COPD gains first nebulized beta2 agonist


Arformoterol (Brovana, Sepracor) inhalation solution, 15 mcg, is the first inhaled long-acting beta2-adrenergic agonist to be approved for use with a nebulizer. It was approved for long-term, twice-daily (morning and evening) maintenance treatment of bronchoconstriction in chronic obstructive pulmonary disease (COPD), including chronic bronchitis and emphysema. The company plans to launch the product during the second quarter of 2007.

Laura Smoot, Pharm.D., a clinical assistant professor at the James I. Harrison School of Pharmacy at Auburn University in Alabama, said arformoterol is the (R,R)-enantiomer of formoterol, which contains both the (R,R) and (S,S)-enantiomers. It also has a twofold greater potency than the racemic formoterol.

Sepracor cautions that arformoterol should not be used in conjunction with other inhaled long-acting beta2-adrenergic agonists, or medications containing long-acting beta2-adrenergic agonists. Arformoterol, like other beta2-adrenergic agonists, should be used with extreme caution in those taking monoamine oxidase inhibitors, tricyclic antidepressants, and drugs that prolong the QTc interval.

The manufacturer also advises that arformoterol is inappropriate in those with deteriorating COPD, and increasing the daily dosage of arformoterol beyond 15 mcg administered twice daily is not recommended. Dosage adjustment is not required in those with renal and hepatic impairment, but Sepracor recommends close monitoring for those with hepatic impairment.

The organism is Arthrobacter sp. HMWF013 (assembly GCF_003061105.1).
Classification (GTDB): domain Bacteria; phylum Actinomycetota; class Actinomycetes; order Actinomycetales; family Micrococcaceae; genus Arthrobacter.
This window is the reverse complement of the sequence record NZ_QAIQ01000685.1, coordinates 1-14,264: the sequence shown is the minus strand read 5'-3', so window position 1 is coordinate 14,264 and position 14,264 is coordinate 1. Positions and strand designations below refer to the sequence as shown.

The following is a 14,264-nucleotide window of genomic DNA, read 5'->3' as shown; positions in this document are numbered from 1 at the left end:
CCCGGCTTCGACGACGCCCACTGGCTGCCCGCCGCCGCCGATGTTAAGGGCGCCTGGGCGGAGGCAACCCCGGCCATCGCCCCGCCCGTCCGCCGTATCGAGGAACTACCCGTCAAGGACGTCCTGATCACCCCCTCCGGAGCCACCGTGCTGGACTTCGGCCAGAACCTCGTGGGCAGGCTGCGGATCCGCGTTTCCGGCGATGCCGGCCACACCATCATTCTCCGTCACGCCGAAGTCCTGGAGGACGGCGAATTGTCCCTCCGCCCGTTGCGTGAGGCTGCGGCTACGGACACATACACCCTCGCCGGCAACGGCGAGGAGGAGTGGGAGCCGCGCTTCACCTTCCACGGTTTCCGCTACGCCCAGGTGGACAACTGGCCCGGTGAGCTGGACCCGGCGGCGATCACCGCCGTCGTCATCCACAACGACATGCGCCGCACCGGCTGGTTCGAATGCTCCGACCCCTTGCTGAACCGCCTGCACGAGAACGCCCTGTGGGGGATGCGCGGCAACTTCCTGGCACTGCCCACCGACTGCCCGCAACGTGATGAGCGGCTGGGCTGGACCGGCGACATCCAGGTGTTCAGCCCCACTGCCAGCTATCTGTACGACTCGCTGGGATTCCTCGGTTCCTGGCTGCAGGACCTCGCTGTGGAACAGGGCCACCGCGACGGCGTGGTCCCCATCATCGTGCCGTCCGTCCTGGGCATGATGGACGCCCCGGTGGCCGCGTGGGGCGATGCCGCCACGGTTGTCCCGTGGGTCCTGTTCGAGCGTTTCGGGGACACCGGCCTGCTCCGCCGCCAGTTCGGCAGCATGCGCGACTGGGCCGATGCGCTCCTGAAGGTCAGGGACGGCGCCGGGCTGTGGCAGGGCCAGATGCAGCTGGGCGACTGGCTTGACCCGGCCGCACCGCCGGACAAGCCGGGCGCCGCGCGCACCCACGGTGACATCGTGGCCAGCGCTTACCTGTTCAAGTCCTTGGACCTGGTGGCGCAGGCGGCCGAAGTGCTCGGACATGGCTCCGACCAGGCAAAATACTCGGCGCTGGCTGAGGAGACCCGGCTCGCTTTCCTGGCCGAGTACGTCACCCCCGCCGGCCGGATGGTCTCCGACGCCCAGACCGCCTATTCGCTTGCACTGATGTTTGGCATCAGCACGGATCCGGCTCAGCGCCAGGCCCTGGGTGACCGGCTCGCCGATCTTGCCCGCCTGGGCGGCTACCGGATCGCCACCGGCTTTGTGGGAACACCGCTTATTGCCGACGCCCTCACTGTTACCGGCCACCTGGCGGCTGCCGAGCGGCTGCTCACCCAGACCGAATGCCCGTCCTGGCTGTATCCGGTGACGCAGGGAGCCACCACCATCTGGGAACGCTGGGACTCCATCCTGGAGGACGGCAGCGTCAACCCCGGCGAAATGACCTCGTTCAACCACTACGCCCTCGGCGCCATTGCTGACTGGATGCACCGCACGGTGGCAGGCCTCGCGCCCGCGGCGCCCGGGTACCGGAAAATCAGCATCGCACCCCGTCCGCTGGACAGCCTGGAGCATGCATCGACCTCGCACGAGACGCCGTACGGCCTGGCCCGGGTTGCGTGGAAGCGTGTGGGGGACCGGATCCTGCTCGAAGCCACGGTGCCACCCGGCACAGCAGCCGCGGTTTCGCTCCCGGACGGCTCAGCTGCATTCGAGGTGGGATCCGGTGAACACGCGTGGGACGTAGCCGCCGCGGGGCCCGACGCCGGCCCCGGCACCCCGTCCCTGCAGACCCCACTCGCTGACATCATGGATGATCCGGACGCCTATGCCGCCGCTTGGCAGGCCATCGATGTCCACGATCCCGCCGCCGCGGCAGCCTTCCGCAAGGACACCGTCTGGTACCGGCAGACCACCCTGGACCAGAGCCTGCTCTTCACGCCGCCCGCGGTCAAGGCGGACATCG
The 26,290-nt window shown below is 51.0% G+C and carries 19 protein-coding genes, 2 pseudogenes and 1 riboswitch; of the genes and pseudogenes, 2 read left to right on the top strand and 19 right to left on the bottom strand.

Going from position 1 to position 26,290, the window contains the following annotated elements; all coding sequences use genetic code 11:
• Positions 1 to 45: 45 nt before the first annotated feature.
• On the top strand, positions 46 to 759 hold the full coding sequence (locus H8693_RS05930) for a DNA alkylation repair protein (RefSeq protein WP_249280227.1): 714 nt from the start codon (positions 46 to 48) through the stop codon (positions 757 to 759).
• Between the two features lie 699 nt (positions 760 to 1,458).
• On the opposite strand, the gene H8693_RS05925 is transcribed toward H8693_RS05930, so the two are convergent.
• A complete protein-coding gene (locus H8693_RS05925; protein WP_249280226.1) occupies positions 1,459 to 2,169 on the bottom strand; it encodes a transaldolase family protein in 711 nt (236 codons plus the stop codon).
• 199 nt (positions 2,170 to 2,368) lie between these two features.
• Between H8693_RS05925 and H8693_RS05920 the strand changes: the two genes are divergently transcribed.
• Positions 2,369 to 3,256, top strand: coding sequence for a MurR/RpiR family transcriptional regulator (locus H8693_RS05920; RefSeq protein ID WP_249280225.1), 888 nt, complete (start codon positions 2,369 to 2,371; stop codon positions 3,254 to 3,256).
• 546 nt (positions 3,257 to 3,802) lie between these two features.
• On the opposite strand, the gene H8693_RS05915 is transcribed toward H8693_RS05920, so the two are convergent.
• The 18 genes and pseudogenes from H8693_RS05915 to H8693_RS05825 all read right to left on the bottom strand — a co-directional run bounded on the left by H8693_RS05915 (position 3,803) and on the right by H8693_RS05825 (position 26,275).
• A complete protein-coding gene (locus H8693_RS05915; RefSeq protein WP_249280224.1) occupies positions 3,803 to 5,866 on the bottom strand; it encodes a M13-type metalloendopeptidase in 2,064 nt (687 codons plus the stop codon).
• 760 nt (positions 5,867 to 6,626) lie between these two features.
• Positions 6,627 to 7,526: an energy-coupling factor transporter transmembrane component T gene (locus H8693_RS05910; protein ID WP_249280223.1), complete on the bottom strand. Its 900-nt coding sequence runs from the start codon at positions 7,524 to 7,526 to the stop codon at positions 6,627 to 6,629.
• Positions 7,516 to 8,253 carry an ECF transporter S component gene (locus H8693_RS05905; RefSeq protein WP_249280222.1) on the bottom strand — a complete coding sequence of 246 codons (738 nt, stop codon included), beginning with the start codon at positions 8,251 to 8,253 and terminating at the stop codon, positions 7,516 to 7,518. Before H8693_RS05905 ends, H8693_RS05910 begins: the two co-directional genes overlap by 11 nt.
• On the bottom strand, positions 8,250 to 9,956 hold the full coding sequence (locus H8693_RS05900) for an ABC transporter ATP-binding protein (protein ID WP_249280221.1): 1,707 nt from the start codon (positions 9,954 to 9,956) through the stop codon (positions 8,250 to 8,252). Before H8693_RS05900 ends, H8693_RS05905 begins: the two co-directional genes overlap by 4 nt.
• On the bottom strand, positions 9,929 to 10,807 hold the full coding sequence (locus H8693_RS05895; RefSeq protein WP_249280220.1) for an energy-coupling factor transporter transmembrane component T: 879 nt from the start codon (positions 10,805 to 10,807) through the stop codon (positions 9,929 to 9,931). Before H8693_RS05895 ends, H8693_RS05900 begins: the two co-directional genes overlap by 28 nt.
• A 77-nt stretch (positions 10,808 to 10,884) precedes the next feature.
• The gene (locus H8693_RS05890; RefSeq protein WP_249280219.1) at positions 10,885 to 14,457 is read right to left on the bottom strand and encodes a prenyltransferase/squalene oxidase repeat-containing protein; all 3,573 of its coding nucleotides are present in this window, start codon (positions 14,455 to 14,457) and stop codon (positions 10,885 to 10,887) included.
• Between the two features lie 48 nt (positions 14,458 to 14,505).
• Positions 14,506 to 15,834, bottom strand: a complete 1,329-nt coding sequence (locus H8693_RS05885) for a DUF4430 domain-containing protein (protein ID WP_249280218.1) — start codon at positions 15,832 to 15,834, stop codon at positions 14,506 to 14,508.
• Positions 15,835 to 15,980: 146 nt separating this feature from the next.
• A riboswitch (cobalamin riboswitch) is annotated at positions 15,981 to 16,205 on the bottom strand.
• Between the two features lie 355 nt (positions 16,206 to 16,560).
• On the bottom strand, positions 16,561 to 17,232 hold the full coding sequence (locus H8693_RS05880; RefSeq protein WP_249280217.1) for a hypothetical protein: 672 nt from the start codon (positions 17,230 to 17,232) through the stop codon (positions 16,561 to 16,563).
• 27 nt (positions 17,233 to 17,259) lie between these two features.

The company recommends that arformoterol, as is true of other sympathomimetic amines, be used with caution in those with cardiovascular disorders, particularly coronary insufficiency, cardiac arrhythmias, and hypertension.

Smoot said that pain, chest pain, back pain, and diarrhea were among the most common adverse events reported during clinical trials.

Arformoterol is supplied in single-strength (15 mcg of arformoterol, equivalent to 22 mcg of arformoterol tartrate) unit-dose vials individually wrapped in foil, containing 2 ml of a sterile solution.

Timothy Myers, B.S., RRT-NPS, the director of asthma and diagnostic care and pediatric respiratory services at Rainbow Babies & Children's Hospital in Cleveland, cited several advantages of nebulized medications over drugs administered with an inhaler, including the fact that normal breathing patterns can be used and an inspiratory pause is not required for efficacy. He added that these characteristics make nebulized medications use-ful in very elderly or debilitated patients.

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